All up, Australians made 11 million overseas trips for leisure in 2019, spending $65bn, says Tourism Australia. That spending outstrips the money international visitors spent in Australia by $26bn, according to an August report from Tourism Research Australia.

While Australians alone can’t fully compensate for the loss of foreign visitors to our shores for the time being, we can offer sizeable relief. Domestic travellers typically contribute around 70% of Australia’s near-$150bn tourism economy, according to the Australian Tourism Industry Council.

“There is a real opportunity to keep valuable tourism dollars in Australia,” says Harrison.

At the same time, foregoing air travel is climate friendly, more flexible (and will save you some cash).

Travel will look a little different for a while. You’ll need to book ahead no matter what you choose to do, so venues can manage numbers. Social distancing rules still apply everywhere, and there’s always a risk your plans (however modest) might have to change.

But if you are able to travel, it is worth it. You should never waste a crisis. Despite its woes, this year has provided a perfect opportunity for new Australians to discover their homeland, and native Australians to better understand it.

I value what I saw of this stunning country before it became my home. With a greater understanding of Australia came a greater attachment.

Whether it’s paddling empty beaches, sipping on world-class wine in South Australia, spotting our uniquely bizarre wildlife, or hearing ancient stories from the world’s oldest continuous living culture, the experiences awaiting us in our vast backyard are endless.

Caroline Riches

The GuardianTramp

Related Content

Article image
Fossil fever: driving and digging in a long lost sea on Australia’s dinosaur trail
Picturing western Queensland as the floor of an ocean takes imagination – but it doesn’t take long to find evidence of prehistoric plenty

Bronwen Scott

08, Jun, 2021 @5:30 PM

Article image
Four of the best Tasmanian road trips – from someone who's done them all
Whether you’ve got a long weekend or time to circumnavigate the entire island, Tasmania fits a lot of hits into a very small space

Ruth Dawkins

05, Nov, 2020 @4:30 PM

Article image
A 2,000km road trip through north-west NSW: hot bore baths, ancient traps and chaotic courtesy buses
Thundering down red dirt roads and through the country’s largest native forest shows Australia has a vast backyard

Kate Hennessy

31, Oct, 2020 @7:00 PM

Article image
Route vegetables: a four-day, vegetarian-friendly road trip through Mudgee and Orange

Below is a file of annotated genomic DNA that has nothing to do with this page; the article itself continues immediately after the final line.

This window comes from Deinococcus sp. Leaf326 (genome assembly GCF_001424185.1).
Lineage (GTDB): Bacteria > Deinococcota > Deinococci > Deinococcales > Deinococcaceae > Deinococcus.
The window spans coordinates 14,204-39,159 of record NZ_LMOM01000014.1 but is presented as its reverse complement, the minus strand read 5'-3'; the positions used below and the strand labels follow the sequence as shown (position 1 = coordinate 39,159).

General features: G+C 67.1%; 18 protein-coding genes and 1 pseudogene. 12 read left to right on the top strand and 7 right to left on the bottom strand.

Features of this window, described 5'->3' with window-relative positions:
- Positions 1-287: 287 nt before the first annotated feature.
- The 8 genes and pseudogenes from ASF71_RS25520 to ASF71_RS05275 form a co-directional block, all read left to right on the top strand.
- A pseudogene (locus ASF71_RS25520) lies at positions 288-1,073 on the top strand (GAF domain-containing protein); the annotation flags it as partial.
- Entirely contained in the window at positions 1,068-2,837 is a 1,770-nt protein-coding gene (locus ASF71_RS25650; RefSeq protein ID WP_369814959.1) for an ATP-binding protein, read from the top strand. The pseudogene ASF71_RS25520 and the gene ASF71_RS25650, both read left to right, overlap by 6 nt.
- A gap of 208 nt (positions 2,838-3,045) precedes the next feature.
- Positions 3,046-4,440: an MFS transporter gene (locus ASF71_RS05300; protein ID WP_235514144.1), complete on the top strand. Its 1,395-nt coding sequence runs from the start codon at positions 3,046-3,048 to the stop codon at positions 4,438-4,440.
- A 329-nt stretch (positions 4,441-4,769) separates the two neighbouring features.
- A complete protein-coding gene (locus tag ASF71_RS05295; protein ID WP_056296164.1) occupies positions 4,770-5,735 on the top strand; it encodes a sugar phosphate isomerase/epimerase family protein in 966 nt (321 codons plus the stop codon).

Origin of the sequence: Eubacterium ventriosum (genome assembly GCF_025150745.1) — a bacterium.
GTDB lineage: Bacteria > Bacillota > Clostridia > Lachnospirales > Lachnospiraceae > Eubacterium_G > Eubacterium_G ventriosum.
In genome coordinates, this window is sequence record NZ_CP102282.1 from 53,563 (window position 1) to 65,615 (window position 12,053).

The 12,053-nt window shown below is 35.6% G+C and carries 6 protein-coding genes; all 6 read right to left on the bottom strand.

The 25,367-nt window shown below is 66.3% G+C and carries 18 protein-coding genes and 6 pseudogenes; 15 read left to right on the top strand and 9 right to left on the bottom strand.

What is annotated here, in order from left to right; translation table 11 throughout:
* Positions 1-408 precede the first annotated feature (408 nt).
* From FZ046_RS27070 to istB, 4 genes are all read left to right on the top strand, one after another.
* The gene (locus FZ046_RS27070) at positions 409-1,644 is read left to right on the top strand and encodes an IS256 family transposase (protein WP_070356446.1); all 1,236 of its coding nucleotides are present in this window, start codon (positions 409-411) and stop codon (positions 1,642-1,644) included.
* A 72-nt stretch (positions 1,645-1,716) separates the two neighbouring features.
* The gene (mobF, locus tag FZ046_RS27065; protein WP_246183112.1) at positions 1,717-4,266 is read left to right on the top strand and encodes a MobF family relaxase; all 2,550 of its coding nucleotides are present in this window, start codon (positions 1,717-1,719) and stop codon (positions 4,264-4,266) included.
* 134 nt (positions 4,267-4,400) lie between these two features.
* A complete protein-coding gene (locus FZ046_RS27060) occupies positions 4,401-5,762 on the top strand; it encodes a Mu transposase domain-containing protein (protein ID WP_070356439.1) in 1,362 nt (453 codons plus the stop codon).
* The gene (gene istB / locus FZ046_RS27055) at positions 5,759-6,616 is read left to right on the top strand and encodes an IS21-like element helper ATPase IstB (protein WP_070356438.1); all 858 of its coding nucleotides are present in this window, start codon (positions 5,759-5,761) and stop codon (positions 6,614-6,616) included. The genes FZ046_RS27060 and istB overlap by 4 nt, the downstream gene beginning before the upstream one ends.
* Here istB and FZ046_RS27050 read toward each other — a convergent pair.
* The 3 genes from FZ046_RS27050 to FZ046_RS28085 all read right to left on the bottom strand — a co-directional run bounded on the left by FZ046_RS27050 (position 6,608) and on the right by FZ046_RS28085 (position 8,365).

NSW’s central west region is already known for its excellent food and fine cool climate wines – but if you don’t eat meat, does its reputation hold up?

Alexandra Spring

23, Jan, 2021 @7:00 PM

Article image
The Great Green Way: a seven-day drive down the coast of tropical north Queensland
Life is returning to Australia’s tropical tourist destinations – but without international visitors, the drive from Port Douglas to Townsville via Cairns has a prevailing sense of calm

Paul Karp

28, Jan, 2021 @3:14 AM

Article image
'The kids are loving it – they’re doing TikToks on the creek': how Covid is rewriting travel bucket lists
Locked out of other states and shut off from the world, Australians are swapping Rome for Roma (in outback Queensland) and rethinking the ways they holiday

Sally Dillon

28, Sep, 2020 @4:45 AM

Article image
The five best road trips in WA, NT and SA – according to someone who's done them all
After spending six months on the road in central and Western Australia, Farrin Foster shares her favourite routes, from short trips to something more ambitious

Farrin Foster

13, Nov, 2020 @3:25 AM

Article image
The epicurean way: a four-day road trip around South Australia's wine regions
From the oldest vines in the world to experimental natural wines, this round trip from Adelaide involves fairly short drives and some of Australia’s best produce

Alexis Buxton-Collins

14, Oct, 2020 @4:30 PM

Article image
Keep calm and carry on: how Australians can have a hand luggage holiday – with kids or long haul
Begone, baggage carousels: it’s entirely possible to travel with only what you can cram into a carry-on. Hand luggage pros share their tips

Alexandra Carlton

25, Jul, 2022 @5:30 PM

Article image
Call of the wild: eight extraordinary nature encounters across Australia
From swimming with cuttlefish to an island of fluffy wombats, where to get back to nature as travel restrictions ease

Susan Gough Henly

04, Jun, 2020 @5:30 PM